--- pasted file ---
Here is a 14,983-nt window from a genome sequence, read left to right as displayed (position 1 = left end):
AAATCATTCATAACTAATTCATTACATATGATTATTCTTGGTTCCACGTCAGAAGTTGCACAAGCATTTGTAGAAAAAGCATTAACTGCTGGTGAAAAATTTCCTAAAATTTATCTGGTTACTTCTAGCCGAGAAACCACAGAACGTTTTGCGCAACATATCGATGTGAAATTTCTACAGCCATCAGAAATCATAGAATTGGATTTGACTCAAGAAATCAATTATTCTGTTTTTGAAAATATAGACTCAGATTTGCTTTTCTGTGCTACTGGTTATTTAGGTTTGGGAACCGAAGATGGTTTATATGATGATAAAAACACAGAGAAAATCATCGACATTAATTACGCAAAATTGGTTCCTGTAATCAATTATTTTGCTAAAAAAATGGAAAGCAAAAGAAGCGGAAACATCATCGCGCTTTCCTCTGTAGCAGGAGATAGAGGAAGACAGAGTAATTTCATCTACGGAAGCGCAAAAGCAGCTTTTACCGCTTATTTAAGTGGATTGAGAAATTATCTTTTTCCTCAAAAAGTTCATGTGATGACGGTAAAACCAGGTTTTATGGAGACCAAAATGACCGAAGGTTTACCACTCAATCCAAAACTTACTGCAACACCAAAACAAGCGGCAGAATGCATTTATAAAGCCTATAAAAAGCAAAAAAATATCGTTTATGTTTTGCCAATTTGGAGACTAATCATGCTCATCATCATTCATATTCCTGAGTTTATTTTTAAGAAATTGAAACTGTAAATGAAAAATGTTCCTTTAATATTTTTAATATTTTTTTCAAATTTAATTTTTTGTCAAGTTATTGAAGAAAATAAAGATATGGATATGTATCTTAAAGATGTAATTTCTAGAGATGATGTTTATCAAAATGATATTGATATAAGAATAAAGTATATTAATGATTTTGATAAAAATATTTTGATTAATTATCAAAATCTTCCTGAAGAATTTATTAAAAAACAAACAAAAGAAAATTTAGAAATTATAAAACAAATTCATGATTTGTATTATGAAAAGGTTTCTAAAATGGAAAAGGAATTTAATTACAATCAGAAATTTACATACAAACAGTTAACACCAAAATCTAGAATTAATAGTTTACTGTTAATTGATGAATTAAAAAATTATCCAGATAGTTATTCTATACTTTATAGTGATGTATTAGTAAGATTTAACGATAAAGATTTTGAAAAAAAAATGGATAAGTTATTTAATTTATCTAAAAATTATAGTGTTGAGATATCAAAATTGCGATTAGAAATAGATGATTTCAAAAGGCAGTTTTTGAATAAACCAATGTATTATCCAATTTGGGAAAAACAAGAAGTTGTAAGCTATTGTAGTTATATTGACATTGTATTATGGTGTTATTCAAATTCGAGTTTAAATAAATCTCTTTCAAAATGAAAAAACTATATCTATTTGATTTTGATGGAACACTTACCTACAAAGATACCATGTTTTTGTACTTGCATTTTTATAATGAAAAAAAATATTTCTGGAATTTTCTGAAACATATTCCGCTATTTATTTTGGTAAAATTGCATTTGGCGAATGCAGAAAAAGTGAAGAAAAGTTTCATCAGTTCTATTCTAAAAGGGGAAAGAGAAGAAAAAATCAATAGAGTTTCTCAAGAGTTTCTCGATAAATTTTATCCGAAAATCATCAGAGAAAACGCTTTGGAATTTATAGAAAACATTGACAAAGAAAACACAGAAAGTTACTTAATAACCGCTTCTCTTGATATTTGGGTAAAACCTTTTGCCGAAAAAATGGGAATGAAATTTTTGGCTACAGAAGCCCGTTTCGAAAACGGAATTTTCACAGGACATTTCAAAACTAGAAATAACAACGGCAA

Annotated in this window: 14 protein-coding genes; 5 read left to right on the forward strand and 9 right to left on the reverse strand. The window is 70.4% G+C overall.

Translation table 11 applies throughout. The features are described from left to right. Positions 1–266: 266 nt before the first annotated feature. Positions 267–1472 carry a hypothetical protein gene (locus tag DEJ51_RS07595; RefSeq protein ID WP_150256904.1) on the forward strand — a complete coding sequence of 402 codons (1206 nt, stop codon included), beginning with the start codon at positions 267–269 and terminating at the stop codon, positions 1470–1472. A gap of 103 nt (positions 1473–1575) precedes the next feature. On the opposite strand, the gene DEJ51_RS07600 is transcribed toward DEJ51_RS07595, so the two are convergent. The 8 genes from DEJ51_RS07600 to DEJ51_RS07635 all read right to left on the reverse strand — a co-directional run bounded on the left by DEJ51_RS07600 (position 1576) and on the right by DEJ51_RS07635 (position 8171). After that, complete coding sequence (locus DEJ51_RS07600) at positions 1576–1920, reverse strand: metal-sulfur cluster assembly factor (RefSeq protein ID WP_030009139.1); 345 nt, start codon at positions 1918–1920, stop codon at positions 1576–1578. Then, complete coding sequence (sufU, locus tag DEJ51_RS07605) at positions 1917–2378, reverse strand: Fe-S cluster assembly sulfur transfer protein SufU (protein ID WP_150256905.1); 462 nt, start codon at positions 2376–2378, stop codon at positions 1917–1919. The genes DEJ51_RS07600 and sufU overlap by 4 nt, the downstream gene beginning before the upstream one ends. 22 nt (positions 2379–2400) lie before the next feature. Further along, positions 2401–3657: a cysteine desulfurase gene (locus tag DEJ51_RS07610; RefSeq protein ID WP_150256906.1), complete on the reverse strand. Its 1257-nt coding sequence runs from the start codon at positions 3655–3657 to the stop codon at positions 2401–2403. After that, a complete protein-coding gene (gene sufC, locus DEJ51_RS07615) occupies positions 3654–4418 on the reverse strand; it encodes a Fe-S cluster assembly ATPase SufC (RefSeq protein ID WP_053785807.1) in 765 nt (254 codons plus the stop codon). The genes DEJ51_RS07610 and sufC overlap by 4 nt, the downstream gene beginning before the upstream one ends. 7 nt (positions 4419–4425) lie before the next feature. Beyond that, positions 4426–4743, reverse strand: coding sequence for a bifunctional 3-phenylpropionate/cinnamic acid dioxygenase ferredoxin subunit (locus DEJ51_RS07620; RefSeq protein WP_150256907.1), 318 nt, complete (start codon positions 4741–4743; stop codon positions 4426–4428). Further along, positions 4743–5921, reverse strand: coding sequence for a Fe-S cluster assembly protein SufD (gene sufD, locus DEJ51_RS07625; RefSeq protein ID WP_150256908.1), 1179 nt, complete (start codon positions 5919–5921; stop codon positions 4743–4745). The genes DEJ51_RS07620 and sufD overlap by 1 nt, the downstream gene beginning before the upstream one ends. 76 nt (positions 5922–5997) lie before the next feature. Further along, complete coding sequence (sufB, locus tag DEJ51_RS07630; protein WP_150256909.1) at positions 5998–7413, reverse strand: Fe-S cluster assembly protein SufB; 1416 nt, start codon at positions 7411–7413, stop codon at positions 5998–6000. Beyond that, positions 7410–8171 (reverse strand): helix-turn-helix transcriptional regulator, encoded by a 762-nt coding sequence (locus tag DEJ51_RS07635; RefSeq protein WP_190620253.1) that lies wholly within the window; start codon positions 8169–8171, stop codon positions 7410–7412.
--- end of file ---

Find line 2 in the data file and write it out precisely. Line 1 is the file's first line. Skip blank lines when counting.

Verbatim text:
AAATCATTCATAACTAATTCATTACATATGATTATTCTTGGTTCCACGTCAGAAGTTGCACAAGCATTTGTAGAAAAAGCATTAACTGCTGGTGAAAAATTTCCTAAAATTTATCTGGTTACTTCTAGCCGAGAAACCACAGAACGTTTTGCGCAACATATCGATGTGAAATTTCTACAGCCATCAGAAATCATAGAATTGGATTTGACTCAAGAAATCAATTATTCTGTTTTTGAAAATATAGACTCAGATTTGCTTTTCTGTGCTACTGGTTATTTAGGTTTGGGAACCGAAGATGGTTTATATGATGATAAAAACACAGAGAAAATCATCGACATTAATTACGCAAAATTGGTTCCTGTAATCAATTATTTTGCTAAAAAAATGGAAAGCAAAAGAAGCGGAAACATCATCGCGCTTTCCTCTGTAGCAGGAGATAGAGGAAGACAGAGTAATTTCATCTACGGAAGCGCAAAAGCAGCTTTTACCGCTTATTTAAGTGGATTGAGAAATTATCTTTTTCCTCAAAAAGTTCATGTGATGACGGTAAAACCAGGTTTTATGGAGACCAAAATGACCGAAGGTTTACCACTCAATCCAAAACTTACTGCAACACCAAAACAAGCGGCAGAATGCATTTATAAAGCCTATAAAAAGCAAAAAAATATCGTTTATGTTTTGCCAATTTGGAGACTAATCATGCTCATCATCATTCATATTCCTGAGTTTATTTTTAAGAAATTGAAACTGTAAATGAAAAATGTTCCTTTAATATTTTTAATATTTTTTTCAAATTTAATTTTTTGTCAAGTTATTGAAGAAAATAAAGATATGGATATGTATCTTAAAGATGTAATTTCTAGAGATGATGTTTATCAAAATGATATTGATATAAGAATAAAGTATATTAATGATTTTGATAAAAATATTTTGATTAATTATCAAAATCTTCCTGAAGAATTTATTAAAAAACAAACAAAAGAAAATTTAGAAATTATAAAACAAATTCATGATTTGTATTATGAAAAGGTTTCTAAAATGGAAAAGGAATTTAATTACAATCAGAAATTTACATACAAACAGTTAACACCAAAATCTAGAATTAATAGTTTACTGTTAATTGATGAATTAAAAAATTATCCAGATAGTTATTCTATACTTTATAGTGATGTATTAGTAAGATTTAACGATAAAGATTTTGAAAAAAAAATGGATAAGTTATTTAATTTATCTAAAAATTATAGTGTTGAGATATCAAAATTGCGATTAGAAATAGATGATTTCAAAAGGCAGTTTTTGAATAAACCAATGTATTATCCAATTTGGGAAAAACAAGAAGTTGTAAGCTATTGTAGTTATATTGACATTGTATTATGGTGTTATTCAAATTCGAGTTTAAATAAATCTCTTTCAAAATGAAAAAACTATATCTATTTGATTTTGATGGAACACTTACCTACAAAGATACCATGTTTTTGTACTTGCATTTTTATAATGAAAAAAAATATTTCTGGAATTTTCTGAAACATATTCCGCTATTTATTTTGGTAAAATTGCATTTGGCGAATGCAGAAAAAGTGAAGAAAAGTTTCATCAGTTCTATTCTAAAAGGGGAAAGAGAAGAAAAAATCAATAGAGTTTCTCAAGAGTTTCTCGATAAATTTTATCCGAAAATCATCAGAGAAAACGCTTTGGAATTTATAGAAAACATTGACAAAGAAAACACAGAAAGTTACTTAATAACCGCTTCTCTTGATATTTGGGTAAAACCTTTTGCCGAAAAAATGGGAATGAAATTTTTGGCTACAGAAGCCCGTTTCGAAAACGGAATTTTCACAGGACATTTCAAAACTAGAAATAACAACGGCAA